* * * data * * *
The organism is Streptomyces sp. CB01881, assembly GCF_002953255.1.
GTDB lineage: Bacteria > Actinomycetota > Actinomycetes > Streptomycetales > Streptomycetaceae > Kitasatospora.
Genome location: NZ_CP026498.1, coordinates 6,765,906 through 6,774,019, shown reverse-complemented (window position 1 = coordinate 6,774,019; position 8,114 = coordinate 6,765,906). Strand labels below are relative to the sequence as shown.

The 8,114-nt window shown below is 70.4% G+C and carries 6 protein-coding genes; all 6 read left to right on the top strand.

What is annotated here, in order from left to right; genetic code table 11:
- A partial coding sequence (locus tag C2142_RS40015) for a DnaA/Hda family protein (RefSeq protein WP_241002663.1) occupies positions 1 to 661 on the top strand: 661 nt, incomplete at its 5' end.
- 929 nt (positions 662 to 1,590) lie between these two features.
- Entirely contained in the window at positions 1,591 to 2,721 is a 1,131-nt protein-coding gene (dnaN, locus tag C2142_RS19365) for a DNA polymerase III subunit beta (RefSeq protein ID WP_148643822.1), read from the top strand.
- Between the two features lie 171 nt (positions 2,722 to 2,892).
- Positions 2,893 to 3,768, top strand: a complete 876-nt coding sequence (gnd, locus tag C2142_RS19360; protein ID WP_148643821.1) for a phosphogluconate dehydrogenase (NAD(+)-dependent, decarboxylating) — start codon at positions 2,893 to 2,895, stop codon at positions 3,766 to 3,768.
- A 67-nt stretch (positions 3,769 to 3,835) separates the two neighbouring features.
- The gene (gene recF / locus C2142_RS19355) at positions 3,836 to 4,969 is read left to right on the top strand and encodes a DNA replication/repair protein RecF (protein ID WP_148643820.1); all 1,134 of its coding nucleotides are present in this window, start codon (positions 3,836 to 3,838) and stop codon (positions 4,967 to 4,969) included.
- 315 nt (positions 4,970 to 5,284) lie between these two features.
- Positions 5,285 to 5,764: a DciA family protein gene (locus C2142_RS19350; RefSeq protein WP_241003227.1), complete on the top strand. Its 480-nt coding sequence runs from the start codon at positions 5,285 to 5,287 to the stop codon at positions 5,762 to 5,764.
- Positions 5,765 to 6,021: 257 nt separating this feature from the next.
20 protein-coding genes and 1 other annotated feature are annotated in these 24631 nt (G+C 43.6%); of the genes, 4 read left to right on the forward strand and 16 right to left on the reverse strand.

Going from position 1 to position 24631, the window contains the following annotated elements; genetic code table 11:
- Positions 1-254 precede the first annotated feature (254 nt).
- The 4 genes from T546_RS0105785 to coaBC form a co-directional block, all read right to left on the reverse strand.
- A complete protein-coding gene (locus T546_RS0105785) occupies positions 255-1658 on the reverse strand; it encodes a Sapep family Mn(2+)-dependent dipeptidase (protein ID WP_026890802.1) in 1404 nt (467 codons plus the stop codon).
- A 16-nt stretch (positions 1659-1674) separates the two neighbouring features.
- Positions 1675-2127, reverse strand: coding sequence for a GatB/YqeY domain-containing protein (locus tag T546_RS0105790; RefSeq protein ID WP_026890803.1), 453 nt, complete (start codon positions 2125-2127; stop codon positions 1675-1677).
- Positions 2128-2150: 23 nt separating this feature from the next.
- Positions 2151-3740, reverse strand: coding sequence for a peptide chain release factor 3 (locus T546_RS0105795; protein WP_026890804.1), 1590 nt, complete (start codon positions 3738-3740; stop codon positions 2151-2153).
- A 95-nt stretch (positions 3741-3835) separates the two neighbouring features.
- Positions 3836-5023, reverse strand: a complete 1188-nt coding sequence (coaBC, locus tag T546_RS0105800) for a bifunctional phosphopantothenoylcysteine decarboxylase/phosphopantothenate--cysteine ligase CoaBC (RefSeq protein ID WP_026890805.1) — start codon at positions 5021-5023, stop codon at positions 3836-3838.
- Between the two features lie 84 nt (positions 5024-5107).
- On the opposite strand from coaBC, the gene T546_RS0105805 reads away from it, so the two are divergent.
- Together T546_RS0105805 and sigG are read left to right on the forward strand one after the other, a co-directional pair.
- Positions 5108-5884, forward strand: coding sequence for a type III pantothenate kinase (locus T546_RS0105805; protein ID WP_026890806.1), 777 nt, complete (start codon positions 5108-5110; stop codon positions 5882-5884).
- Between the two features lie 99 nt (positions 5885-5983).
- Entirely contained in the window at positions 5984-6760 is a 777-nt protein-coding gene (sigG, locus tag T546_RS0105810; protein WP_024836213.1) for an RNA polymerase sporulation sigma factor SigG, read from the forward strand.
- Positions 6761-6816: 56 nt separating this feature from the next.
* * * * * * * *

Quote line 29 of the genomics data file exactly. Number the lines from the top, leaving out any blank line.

- Together T546_RS0105805 and sigG are read left to right on the forward strand one after the other, a co-directional pair.